“We still have a lot of buyers coming into the market, and the market is competitive,” says Tony Humphrey, vice president of mortgages for One Nevada Credit Union. “We are now seeing discounts from sellers, which we weren’t seeing a few months ago. In these situations, sellers often try to keep buyers in their contracts. Sellers start paying closing costs again.

Partly because of rising interest rates, but also because Americans have been paying more recently for everything from gas to eggs and bread due to inflation, mortgage activity has slowed in many parts of the country, including Las Vegas.

One of the nation’s largest mortgage lenders, Wells Fargo, announced in a quarterly earnings call earlier this month that fees collected from its mortgage banking operations fell by $1.3 billion in the second quarter. from 2021 to $287 million in the second quarter of 2022.

Matt Haugh, a Las Vegas-area real estate agent, has seen a sharp drop in the market lately. “A lot of buyers are on the sidelines waiting to see what happens,” he says. “We’ve even seen many institutional buyers and hedge funds buying properties with cash cancellation contracts.”

As everyone continues to wait to see where the market will go, Nadia Evangelou, senior economist and forecasting director for the National Association of Realtors, says there are things potential buyers can do to put themselves in the best possible position.

“I expect a sharp reduction in home sales activity over the next few months,” says Evangelou. “What we’re seeing now are people looking for low-cost homes. Buyers should try to find homes that are 25% cheaper than the current median home price. »

She says people can also look for homeownership programs and down payment assistance, or look to adjustable rate mortgages (ARMs), which offer lower rates at the start of the loan but eventually increase.

As always, adds Evangelou, the better the credit score, the better the loan rate, so it’s important to take care of your credit.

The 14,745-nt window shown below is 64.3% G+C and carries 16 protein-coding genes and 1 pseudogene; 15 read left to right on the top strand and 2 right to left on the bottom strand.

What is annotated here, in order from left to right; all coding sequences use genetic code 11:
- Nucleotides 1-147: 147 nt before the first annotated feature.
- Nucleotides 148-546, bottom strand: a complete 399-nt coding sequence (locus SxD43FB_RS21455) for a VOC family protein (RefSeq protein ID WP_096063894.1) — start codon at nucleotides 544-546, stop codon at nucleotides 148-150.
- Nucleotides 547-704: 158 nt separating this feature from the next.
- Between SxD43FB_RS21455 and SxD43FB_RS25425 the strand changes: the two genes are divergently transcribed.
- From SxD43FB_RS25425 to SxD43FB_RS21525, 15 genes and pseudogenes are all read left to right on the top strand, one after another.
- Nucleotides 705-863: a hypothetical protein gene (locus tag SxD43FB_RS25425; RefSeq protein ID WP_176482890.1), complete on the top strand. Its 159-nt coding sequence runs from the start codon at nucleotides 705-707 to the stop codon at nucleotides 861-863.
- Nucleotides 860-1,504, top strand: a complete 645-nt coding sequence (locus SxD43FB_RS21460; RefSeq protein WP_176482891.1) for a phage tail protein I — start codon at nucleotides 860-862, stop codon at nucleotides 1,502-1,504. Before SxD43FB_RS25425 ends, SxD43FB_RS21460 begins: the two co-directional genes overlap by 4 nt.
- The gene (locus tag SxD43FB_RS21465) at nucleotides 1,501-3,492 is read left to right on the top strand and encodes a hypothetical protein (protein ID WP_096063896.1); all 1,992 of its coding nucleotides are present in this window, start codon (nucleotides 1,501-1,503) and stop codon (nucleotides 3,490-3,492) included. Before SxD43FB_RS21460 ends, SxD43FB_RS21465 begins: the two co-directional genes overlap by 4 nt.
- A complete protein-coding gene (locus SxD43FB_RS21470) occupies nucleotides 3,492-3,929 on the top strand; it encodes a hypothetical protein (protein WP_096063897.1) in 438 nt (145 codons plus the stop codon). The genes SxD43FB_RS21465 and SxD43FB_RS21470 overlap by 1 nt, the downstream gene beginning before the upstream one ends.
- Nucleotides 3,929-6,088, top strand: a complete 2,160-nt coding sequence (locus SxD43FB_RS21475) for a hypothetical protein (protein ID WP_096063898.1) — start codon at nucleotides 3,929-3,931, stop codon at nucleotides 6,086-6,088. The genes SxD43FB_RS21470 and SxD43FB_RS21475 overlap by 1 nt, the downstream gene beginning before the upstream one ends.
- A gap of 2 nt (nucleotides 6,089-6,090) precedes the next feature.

“Especially for first-time buyers, an ARM can make sense,” says Evangelou. “If they’re looking to stay in a home for five to 10 years, an ARM can save them up to $300 a month on their payment.”

The problem with this, of course, is that adjustable rates go up at some point. If a homeowner does not prepare for these pending changes, a noticeable increase in the monthly mortgage payment can cause a household financial crisis.

No matter how potential buyers seek to tip the scales in their favor, most experts seem to agree that the market will remain difficult for the immediate future.

“Specifically for these younger buyers, I would say take your time in this market,” says Renter. “It can be very difficult if you find something in your way after planning a purchase as big as a house, but people shouldn’t overextend themselves in the name of achieving that goal. You can reverse the decision to buy back a year or two and potentially be in a better position.

Due to its consistent position as one of the fastest growing cities in the west, Las Vegas is likely to stay busy.

As Evangelou said, Las Vegas “is a popular place for people who want to move.”

People continue to move here from more expensive places like California, and experts say the Southern Nevada crater market is unlikely to be as it did after the Great Recession began in 2008 .

In early 2012, the median price of a home in Las Vegas hit a low of $118,000, almost exactly a quarter of the current cost of a home in the Valley.

“We may see some depreciation, yes, but I don’t think the market is going to crash,” Humphrey says. “Prices are relatively stable. Rates are what’s driving most people out right now. I don’t think mortgage rates will hit 7% by the end of 2022, but we could definitely get close. »

Back in North Las Vegas, Lexi Reyes says she’s happy with the interest rate, around 4.9%, that she and her husband got on their new home.

“Of course, it’s not 2.9%, but we were able to take advantage of the equity we had in our old house,” she says. “I don’t think we felt like the market was going to crash or anything, but the time was right for us. It worked.